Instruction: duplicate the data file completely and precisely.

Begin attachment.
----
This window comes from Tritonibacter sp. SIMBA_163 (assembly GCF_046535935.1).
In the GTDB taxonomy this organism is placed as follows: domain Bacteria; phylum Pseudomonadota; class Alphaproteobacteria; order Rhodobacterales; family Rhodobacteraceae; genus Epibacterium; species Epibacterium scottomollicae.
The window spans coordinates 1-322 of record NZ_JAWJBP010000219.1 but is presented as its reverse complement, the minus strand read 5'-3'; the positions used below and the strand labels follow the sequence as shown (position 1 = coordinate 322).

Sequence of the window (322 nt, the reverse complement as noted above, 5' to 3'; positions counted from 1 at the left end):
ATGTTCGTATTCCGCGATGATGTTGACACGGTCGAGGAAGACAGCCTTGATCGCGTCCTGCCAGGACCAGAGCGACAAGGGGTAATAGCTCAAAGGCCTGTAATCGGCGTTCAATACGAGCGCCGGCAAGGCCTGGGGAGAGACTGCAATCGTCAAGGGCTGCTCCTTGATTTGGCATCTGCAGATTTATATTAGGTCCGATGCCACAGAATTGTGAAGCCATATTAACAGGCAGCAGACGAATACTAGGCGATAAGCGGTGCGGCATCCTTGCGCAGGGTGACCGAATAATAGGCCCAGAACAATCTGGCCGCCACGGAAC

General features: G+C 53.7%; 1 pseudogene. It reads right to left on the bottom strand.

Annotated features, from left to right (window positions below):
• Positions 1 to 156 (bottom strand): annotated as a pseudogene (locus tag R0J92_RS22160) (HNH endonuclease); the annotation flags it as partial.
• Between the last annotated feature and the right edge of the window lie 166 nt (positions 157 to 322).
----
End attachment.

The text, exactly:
This window comes from Tritonibacter sp. SIMBA_163 (assembly GCF_046535935.1).
In the GTDB taxonomy this organism is placed as follows: domain Bacteria; phylum Pseudomonadota; class Alphaproteobacteria; order Rhodobacterales; family Rhodobacteraceae; genus Epibacterium; species Epibacterium scottomollicae.
The window spans coordinates 1-322 of record NZ_JAWJBP010000219.1 but is presented as its reverse complement, the minus strand read 5'-3'; the positions used below and the strand labels follow the sequence as shown (position 1 = coordinate 322).

Sequence of the window (322 nt, the reverse complement as noted above, 5' to 3'; positions counted from 1 at the left end):
ATGTTCGTATTCCGCGATGATGTTGACACGGTCGAGGAAGACAGCCTTGATCGCGTCCTGCCAGGACCAGAGCGACAAGGGGTAATAGCTCAAAGGCCTGTAATCGGCGTTCAATACGAGCGCCGGCAAGGCCTGGGGAGAGACTGCAATCGTCAAGGGCTGCTCCTTGATTTGGCATCTGCAGATTTATATTAGGTCCGATGCCACAGAATTGTGAAGCCATATTAACAGGCAGCAGACGAATACTAGGCGATAAGCGGTGCGGCATCCTTGCGCAGGGTGACCGAATAATAGGCCCAGAACAATCTGGCCGCCACGGAAC

General features: G+C 53.7%; 1 pseudogene. It reads right to left on the bottom strand.

Annotated features, from left to right (window positions below):
• Positions 1 to 156 (bottom strand): annotated as a pseudogene (locus tag R0J92_RS22160) (HNH endonuclease); the annotation flags it as partial.
• Between the last annotated feature and the right edge of the window lie 166 nt (positions 157 to 322).